Daily entries from the 17th century London diary
The overlays that highlight 17th century London features are approximate and derived from:
The Rocque map reference for Shoe Lane is:
Shoe Lane is in the lower right corner.
Branching off it to the left is Cockpit Court -- clearly an unsavory neighborhood!
Shoe Lane and Richard Lovelace Cavalier Poet
Perhaps there was a dash of thoughtlessness and extravagance about him also--for we must remember he was a poet. The end was, that Lovelace, the high-spirited cavalier, poet, and lover, died in obscurity and poverty in a lodging in Shoe Lane, Fleet Street--memorable in the history of another poet, Chatterton-and was buried notelessly at the end of Bride's Church.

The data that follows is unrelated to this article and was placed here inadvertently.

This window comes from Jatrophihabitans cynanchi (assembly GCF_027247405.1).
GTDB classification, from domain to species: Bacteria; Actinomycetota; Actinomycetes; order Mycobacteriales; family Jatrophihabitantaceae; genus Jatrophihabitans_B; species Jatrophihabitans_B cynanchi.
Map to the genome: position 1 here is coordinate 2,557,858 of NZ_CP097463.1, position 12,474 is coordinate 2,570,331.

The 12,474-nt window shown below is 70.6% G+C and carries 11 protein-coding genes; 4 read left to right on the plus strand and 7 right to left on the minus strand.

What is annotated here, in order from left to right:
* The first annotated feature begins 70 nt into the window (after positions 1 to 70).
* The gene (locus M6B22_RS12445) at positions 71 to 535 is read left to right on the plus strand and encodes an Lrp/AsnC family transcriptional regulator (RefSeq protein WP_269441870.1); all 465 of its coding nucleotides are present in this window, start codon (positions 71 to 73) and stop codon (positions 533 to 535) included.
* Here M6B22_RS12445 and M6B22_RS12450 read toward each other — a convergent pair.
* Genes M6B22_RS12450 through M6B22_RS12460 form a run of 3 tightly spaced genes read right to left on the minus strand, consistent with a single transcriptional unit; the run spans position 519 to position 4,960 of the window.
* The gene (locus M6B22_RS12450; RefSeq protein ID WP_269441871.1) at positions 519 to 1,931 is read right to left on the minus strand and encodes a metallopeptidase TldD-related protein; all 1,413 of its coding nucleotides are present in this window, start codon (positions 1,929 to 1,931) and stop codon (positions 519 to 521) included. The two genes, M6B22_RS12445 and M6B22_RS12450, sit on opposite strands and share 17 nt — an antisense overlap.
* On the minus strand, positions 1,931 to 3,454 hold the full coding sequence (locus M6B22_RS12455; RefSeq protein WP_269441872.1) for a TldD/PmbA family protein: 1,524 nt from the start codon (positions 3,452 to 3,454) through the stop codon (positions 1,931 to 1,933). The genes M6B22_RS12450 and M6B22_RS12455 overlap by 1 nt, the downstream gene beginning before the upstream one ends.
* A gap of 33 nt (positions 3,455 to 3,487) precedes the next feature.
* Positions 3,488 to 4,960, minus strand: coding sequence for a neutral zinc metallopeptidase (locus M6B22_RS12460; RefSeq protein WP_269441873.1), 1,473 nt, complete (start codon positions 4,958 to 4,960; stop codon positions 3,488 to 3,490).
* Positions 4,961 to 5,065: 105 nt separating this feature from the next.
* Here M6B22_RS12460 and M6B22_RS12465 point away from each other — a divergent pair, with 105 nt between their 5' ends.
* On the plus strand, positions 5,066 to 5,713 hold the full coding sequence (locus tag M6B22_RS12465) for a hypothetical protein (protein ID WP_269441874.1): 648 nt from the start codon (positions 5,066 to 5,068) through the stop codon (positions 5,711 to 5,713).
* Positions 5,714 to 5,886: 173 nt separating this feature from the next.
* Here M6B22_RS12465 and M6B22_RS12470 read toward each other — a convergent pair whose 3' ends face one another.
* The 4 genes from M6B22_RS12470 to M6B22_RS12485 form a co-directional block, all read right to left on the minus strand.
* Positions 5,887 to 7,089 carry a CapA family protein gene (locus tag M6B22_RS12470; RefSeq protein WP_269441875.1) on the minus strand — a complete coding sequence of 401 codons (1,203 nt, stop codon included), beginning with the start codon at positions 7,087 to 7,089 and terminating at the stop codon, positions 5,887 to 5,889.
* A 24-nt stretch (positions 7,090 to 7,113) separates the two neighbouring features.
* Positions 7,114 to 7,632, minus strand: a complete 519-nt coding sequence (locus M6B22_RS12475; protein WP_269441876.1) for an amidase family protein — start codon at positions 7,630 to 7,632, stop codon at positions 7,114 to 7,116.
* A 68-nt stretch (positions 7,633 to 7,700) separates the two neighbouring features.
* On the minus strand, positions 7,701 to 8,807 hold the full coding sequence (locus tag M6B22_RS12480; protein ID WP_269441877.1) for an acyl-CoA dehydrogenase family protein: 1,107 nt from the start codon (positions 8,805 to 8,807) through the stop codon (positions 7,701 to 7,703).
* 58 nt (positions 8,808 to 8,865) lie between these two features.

The Companion calls it a "considerable lane."It adds that the cockpit "is commemmorated by an undated token issued by Samuel Clever."
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